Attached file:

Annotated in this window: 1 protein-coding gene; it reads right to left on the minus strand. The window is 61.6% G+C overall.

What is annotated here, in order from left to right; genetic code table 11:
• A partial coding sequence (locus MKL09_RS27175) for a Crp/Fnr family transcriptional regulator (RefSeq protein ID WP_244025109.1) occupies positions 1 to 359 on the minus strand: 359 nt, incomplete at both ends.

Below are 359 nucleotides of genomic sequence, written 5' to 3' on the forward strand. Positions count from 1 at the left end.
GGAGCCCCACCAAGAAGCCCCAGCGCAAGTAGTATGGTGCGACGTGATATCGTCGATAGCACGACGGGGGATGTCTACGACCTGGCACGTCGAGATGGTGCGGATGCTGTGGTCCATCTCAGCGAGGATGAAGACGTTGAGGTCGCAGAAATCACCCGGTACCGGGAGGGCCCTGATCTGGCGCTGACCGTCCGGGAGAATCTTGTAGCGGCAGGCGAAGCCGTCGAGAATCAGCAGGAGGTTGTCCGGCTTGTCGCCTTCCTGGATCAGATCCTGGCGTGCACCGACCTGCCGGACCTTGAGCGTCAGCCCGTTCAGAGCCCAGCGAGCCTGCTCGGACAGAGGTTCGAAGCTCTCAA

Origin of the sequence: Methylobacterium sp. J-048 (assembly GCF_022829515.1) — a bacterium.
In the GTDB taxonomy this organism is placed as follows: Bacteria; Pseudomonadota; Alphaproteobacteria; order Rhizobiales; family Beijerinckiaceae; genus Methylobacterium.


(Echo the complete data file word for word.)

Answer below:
Annotated in this window: 1 protein-coding gene; it reads right to left on the minus strand. The window is 61.6% G+C overall.

What is annotated here, in order from left to right; genetic code table 11:
• A partial coding sequence (locus MKL09_RS27175) for a Crp/Fnr family transcriptional regulator (RefSeq protein ID WP_244025109.1) occupies positions 1 to 359 on the minus strand: 359 nt, incomplete at both ends.

Below are 359 nucleotides of genomic sequence, written 5' to 3' on the forward strand. Positions count from 1 at the left end.
GGAGCCCCACCAAGAAGCCCCAGCGCAAGTAGTATGGTGCGACGTGATATCGTCGATAGCACGACGGGGGATGTCTACGACCTGGCACGTCGAGATGGTGCGGATGCTGTGGTCCATCTCAGCGAGGATGAAGACGTTGAGGTCGCAGAAATCACCCGGTACCGGGAGGGCCCTGATCTGGCGCTGACCGTCCGGGAGAATCTTGTAGCGGCAGGCGAAGCCGTCGAGAATCAGCAGGAGGTTGTCCGGCTTGTCGCCTTCCTGGATCAGATCCTGGCGTGCACCGACCTGCCGGACCTTGAGCGTCAGCCCGTTCAGAGCCCAGCGAGCCTGCTCGGACAGAGGTTCGAAGCTCTCAA

Origin of the sequence: Methylobacterium sp. J-048 (assembly GCF_022829515.1) — a bacterium.
In the GTDB taxonomy this organism is placed as follows: Bacteria; Pseudomonadota; Alphaproteobacteria; order Rhizobiales; family Beijerinckiaceae; genus Methylobacterium.